The mission center church. The all-time winner of this category, and the sole occupant of this slot for decades, is the Salvation Army.  Their mission work overshadows the other things they do like worship.  A good example of a local church that is a mission center is Solid Rock United Methodist Church in Olivia, North Carolina.  Solid Rock UMC died as a struggling storefront church, and was reborn as a mission with a mission.  The Celtic abbeys also were mission centers in the midst of great need.  One abbey fed over 1,000 people a day.  Most abbeys gave refuge, cared for the sick, welcomed the stranger, and provided food, shelter and clothing to those who needed it.

These ancient models are with us again because all three — marketplace, monastic, and mission center — express the vision of their participants to be a new expression of church built on a specific approach to being the people of God.  Some churches combine all three, and more, of these models to become “the church as abbey” that I have written about previously.  I think this is the wave of the future for church, and that any or all of these expressions are legitimate and effective ways of engaging the world with the gospel.  Notice that none of these models emphasizes worship as the connection with the surrounding community.  More on that later.

A new commitment to the old story

photo5I led a couple of seminars at the Billy Graham School of Evangelism this week, but we’re the ones who received a blessing by being there.  Everything about the week was encouraging to the participants, including Debbie and me.

The School of Evangelism staff was wonderful.  This was Tom Bledsoe’s last SOE, and he’s been directing these schools for 39 years.  Tom’s gracious hospitality and gentle spirit set the tone for the staff team.  From the housekeepers to the restaurant hostesses to the program personalities, gracious hospitality was the hallmark of the event.

The Cove setting is magnificent — perched on the side of a mountain near Asheville, North Carolina — with postcard views of Blue Ridge Mountain vistas.  The design of each building blends appropriately into the natural scenery.  Wood, stone, glass, and ironwork give you the sense of rustic luxuriousness providing the perfect backdrop for relaxation and reflection.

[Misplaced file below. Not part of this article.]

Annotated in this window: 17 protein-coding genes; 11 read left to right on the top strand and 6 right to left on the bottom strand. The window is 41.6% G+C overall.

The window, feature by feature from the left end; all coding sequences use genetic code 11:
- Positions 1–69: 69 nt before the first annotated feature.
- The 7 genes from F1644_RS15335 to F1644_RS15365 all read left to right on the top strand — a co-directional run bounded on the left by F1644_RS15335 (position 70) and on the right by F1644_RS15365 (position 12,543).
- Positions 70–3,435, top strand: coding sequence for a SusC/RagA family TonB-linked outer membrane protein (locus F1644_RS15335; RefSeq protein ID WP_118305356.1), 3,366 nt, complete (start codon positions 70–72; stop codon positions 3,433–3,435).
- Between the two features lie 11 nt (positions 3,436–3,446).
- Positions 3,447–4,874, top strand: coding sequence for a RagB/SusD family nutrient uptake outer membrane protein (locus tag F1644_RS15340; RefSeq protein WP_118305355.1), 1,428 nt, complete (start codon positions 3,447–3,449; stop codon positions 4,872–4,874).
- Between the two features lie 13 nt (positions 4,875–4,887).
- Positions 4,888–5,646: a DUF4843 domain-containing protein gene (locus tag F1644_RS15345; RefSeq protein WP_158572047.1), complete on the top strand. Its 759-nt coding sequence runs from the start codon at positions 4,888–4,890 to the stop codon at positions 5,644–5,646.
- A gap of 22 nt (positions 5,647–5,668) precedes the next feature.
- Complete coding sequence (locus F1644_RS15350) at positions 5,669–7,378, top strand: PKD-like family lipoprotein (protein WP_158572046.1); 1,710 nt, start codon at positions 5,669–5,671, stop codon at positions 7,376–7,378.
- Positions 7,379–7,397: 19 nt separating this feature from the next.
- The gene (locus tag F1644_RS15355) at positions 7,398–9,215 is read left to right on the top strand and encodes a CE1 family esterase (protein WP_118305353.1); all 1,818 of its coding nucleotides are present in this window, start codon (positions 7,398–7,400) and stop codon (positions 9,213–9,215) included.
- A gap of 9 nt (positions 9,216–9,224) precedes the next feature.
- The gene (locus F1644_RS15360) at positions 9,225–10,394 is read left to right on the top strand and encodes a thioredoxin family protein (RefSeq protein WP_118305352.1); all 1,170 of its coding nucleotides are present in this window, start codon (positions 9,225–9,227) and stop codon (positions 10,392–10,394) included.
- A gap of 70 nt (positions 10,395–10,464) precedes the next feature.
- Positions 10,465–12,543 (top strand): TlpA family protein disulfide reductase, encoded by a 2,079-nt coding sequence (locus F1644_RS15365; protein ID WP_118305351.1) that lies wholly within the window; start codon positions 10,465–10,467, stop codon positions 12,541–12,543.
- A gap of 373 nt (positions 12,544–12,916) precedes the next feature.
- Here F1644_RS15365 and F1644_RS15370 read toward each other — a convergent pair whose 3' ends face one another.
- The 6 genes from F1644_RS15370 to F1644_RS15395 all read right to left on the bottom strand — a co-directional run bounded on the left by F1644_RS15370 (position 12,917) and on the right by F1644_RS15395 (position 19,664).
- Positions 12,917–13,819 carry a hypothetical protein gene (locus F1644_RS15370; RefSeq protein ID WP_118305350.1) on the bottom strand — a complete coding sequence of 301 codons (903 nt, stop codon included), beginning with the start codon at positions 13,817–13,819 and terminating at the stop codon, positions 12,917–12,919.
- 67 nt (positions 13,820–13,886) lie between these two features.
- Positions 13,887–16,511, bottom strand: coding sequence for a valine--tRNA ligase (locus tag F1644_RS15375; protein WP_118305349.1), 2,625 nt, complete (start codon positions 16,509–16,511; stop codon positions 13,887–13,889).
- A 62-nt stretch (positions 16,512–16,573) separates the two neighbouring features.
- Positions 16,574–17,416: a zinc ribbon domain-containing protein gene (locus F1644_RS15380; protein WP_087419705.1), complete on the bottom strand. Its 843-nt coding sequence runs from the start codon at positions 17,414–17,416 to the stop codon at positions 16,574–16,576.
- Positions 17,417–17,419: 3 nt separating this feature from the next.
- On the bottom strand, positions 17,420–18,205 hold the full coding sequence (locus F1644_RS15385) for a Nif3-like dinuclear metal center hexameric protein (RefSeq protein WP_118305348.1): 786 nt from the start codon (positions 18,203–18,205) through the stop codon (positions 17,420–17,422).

The soaring chapel steeple punctures the blue Carolina sky, drawing your attention to the glory of God’s natural creation.  But under all this beauty, The Cove is equipped with the latest in video, audio, and internet technology which facilitates teaching and learning.

We learned that the SOE staff and other BGEA staff members pray for each presenter and each participant by name, before and during the School.  The setting, the surroundings, the facilities, and the staff all blend to produce a content-filled, encouraging and inspiring three days.

I was challenged again to give new energy to telling the Old Story.  Our church has done a good job of engaging with our community in several large projects.  But, we also need to bring alongside our social engagement, a renewed commitment to the good news that Jesus brings.  Heaven knows our community needs some good news, and we have it.  We just need to tell it in ways and on occasions so others can hear it and receive it well.  I’ll be sharing more about how we’ll go about that in the next several weeks.  Stay tuned.

This attitude toward small churches doesn’t help